Find a good carrying case! After reading suggestions of others, I bought a lightweight suitcase set from Costco. It allows me to pack the both the optical tube and mount together in the large case. I can also break both down using the small and medium case.

I have two questions:

Are there any differences (quality, performance)in the dew shield Midnight Dan mentioned, compared to the Celestron brand dew shield?

Would like to know more about the f6.3 reducer/corrector, but will start a separate thread.

#10 Midnight Dan

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Posted 23 December 2013 - 09:46 AM

Hi Cliff & Welcome to the forum!

Not sure about the Celestron, but the Astrozap is very well made, has flocking on the interior to further reduce reflections, and has a notch cut in the edge to fit around the dovetail on the SE models which makes it more secure on the end of the tube. I've been very happy with it and, while more expensive, I think it's worth the money.

As for actually reducing the tendency for dew to form, I would guess they both perform about the same.

-Dan

#11 Hobby Astronomer

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Posted 23 December 2013 - 11:17 AM

The f6.3 reducer/corrector is awesome. Seems to double the size of the view and make it easier to attempt a star align. It was about $100 US. I spend over half of my time with this on and with a 32 mm eyepiece to be able to see a broader view. Having some problems with the star align, so this is actually my work around until I get the star align fixed.

Next thing that is interesting was the O-III filter I purchased. Orion did pop out a little more as promised. May purchase some more nebula filters.

Hobby Astronomer.

#12 hamdul

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Posted 23 December 2013 - 12:47 PM

Hobby Astronomer.
If you're looking for an Astro Zap Shield I happen to have a new one that I have for sale. If you're interested Let me know by private message. Almost forgot, the price is $30.00 plus Postage.
Fred

#13 munchmeister

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Posted 26 December 2013 - 05:46 PM

StarSense alignment accessory.

#14 Tel

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Posted 26 December 2013 - 07:31 PM

Sorry Doug, but I disagree with your suggestion.

I fail continually to understand why anyone would want to invest in something that costs ca.$300 : ($450+ over here in the UK and no doubt the same in mainland Europe): when, with a little instruction and self tuition, this series of 'scopes can be successfully manually aligned by any operator/owner in under 10 minutes at no cost at all. :shrug:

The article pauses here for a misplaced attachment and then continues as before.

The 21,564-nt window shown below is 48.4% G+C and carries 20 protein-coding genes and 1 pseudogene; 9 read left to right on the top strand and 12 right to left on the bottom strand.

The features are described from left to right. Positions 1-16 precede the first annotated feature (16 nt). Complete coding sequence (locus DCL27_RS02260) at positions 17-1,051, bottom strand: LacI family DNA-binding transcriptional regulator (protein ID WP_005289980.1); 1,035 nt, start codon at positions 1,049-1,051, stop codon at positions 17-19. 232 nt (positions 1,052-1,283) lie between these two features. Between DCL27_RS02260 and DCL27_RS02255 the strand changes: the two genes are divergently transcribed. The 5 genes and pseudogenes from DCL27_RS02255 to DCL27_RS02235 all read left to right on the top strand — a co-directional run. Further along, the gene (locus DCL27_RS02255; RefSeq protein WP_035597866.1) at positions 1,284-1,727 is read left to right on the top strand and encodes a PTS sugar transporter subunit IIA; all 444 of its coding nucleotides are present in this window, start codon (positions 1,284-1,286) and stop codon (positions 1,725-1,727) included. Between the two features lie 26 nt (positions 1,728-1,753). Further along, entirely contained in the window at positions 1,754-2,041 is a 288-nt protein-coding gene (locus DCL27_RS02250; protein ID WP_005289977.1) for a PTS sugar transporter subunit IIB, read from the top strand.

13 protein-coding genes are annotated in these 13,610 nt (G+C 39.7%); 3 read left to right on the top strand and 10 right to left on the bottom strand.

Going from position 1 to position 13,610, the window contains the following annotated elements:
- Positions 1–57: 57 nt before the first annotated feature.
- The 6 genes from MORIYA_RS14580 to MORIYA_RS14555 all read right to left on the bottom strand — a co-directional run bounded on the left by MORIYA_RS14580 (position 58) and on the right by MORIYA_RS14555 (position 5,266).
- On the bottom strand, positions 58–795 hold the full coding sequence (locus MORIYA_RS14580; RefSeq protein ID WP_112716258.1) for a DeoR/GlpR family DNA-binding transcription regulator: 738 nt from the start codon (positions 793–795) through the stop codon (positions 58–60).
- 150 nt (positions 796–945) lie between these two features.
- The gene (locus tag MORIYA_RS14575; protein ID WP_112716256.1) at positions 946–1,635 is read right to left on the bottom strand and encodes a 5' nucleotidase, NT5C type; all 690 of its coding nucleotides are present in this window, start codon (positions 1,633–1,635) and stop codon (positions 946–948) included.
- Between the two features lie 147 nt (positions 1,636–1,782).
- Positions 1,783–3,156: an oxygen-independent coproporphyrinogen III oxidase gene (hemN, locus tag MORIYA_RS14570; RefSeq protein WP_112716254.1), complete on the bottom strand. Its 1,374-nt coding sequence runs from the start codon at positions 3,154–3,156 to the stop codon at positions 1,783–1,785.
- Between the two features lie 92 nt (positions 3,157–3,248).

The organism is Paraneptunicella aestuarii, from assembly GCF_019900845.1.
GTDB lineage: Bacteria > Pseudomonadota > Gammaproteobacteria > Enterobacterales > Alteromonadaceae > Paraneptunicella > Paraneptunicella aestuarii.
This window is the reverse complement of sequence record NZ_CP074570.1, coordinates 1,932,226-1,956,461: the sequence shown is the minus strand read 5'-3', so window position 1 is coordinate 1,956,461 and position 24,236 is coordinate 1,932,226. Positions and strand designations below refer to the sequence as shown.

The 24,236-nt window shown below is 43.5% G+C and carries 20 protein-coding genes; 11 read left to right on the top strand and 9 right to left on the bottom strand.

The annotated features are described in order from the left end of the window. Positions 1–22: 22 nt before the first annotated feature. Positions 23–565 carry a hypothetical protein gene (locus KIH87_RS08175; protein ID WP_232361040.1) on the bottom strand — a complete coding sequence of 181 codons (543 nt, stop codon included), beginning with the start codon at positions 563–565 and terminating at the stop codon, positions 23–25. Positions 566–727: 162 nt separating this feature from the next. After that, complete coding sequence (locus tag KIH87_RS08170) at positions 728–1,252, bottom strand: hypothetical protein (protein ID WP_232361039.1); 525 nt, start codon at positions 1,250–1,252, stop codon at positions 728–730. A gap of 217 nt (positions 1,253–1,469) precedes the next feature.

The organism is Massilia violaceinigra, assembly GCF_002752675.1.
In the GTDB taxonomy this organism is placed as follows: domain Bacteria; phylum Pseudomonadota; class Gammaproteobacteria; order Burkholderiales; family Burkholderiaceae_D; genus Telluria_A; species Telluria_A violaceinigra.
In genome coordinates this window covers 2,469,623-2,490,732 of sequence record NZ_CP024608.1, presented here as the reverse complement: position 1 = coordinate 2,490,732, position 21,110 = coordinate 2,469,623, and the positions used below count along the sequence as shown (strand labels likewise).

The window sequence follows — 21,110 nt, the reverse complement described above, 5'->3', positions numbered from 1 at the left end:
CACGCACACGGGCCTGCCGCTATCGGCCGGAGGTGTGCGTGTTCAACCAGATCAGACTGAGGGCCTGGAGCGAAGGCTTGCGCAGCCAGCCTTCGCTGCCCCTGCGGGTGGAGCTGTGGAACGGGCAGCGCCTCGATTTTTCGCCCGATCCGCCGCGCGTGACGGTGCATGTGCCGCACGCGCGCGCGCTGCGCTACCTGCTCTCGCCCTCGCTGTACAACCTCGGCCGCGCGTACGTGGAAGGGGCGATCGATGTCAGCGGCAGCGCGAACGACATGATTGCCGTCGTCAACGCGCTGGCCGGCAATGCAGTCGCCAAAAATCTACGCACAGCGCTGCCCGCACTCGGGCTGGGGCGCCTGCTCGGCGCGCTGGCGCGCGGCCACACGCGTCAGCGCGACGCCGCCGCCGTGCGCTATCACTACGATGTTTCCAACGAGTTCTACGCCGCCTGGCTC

Best regards,
Tel

#15 omcbman

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Posted 26 December 2013 - 08:29 PM

I totally agree with Tel on this i was going to buy a gps device for my 8se becuase of the alignment problems i was having.And all it was going to do was tell me my location and time in which i already knew lol.But anyway after alittle practice and some small tweaks alignment became rather easy.

#16 hawk

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Posted 26 December 2013 - 10:08 PM

I could almost see the point of StarSense --- except that SkyAlign comes built in to the 8SE! It's like the smarts of StarSense, but you point the scope at three bright objects yourself instead of having it find them. With SkyAlign, it's dead simple to align these modern NexStar scopes without knowing the name of a single star. Pretty awesome. (And the StarSense accessory is just so expensive....)

#17 Sorny

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Posted 27 December 2013 - 12:37 AM

5-10 minutes saved each time I observe means $330 is paid for in short order by increased viewing time. I can have the scope aligned and tracking before I've even finished setting up the table or inserted the binotron into the diagonal.

That said, auto 2-star works fine, and skyalign mostly works.

#18 Peter9

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Posted 27 December 2013 - 05:12 AM

I have to agree with Tel. I can see no sense, star or otherwise, in paying so much for something that only saves minutes at best. And what's so wrong with aligning the SE series anyway, I find it quite a fun thing to do.

Regards. Peter.

#19 munchmeister

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Posted 27 December 2013 - 03:22 PM